Finally, blanket statements lile this don't help anyone. I mean...your bank account and its contents are "info" nowadays, bits on some computers somewhere. Bits just like any other piece of digital information in today's world. I think we can safely say that is some information that is only fair to be owned by some, preferably the individual who earned that money.

[1]https://www.troyhunt.com/the-piracy-paradox-at-udemy/


I don't think that's right. IP laws are currently under the control of some corrupt and greedy people, but there are clear social benefits to having some sort of IP law.


So obvious that you don't even feel the need to make the actual argument, it seems.


> Music piracy could be argued to be obtaining a luxury item for free

Another way of looking at this is that music belongs to our culture, and access to it should be free.


You are making the rather large assumption that artists would not only still create but more importantly spend resources to record their music. Humans are at least partly driven by incentives - giving artistic creations away for free would at a minimum reduce the number of artists who would want to do this. Some may do it, but you surely would admit that some would not - hence a reduction.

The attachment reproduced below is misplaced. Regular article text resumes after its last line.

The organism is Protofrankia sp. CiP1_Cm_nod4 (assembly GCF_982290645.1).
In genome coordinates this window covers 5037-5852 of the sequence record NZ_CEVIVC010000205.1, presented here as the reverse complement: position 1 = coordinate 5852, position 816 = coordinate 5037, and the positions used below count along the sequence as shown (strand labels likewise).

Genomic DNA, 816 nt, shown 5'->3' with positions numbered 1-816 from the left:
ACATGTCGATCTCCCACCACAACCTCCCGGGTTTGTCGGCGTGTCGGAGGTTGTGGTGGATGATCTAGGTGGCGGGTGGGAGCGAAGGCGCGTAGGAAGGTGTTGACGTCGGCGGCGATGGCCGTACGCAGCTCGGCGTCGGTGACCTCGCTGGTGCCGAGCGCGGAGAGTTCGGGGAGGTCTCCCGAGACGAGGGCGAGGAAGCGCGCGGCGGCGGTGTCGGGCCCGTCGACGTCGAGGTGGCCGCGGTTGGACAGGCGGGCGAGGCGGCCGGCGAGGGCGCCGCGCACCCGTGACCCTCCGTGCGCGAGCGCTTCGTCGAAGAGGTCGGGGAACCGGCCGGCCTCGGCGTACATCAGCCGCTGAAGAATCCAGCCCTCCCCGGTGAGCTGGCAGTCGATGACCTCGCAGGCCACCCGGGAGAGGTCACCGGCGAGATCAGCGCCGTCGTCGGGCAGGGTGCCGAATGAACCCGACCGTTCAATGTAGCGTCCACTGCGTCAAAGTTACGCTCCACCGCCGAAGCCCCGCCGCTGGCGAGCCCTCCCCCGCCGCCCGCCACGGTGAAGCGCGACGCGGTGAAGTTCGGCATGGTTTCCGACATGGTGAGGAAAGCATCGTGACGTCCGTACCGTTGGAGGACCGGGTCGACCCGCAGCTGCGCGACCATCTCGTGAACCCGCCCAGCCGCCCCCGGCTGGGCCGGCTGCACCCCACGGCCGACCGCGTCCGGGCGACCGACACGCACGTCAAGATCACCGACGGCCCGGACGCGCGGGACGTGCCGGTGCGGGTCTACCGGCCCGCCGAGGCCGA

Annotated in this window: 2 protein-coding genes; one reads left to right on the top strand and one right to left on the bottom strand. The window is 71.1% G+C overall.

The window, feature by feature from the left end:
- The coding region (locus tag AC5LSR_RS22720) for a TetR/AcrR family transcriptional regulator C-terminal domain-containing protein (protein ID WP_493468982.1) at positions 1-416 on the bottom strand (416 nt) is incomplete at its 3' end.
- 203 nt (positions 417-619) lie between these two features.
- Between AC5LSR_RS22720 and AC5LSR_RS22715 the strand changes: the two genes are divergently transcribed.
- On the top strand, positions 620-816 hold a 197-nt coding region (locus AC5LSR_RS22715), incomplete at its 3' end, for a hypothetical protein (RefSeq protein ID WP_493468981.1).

I have a feeling that if we got rid of the musicians who were only in it for the money, we would get rid of a hell of a lot of crap manufactured pop music.


There is lot of artists which are not popular at all. Moreover, some of them are so worse, that nobody will listen them even when they are paid. They are still spending resources to record their crap. Are you sure that piracy will stop them?


That to me is the justification of Sci-Hub. How did a company get to control product paid for by tax dollars to resell it?

On another note, I do believe information should be free. Where I start to vacillate is with who pays to extract, create or discover the information?

For instance, I know gold is a physical object, but a corollary of saying gold should be free, and yet who's work or money is put up to mine it from the earth? Some private researcher spends 15 years of their life, and discovers or creates something after investing their time, their money. Without a means to capitalize on it, what is the incentive to put in the hard work and money?

And before you say, it is never a sole researcher and their money, extrapolate up to a small shop, mid-sized company, and big company. The gist still holds.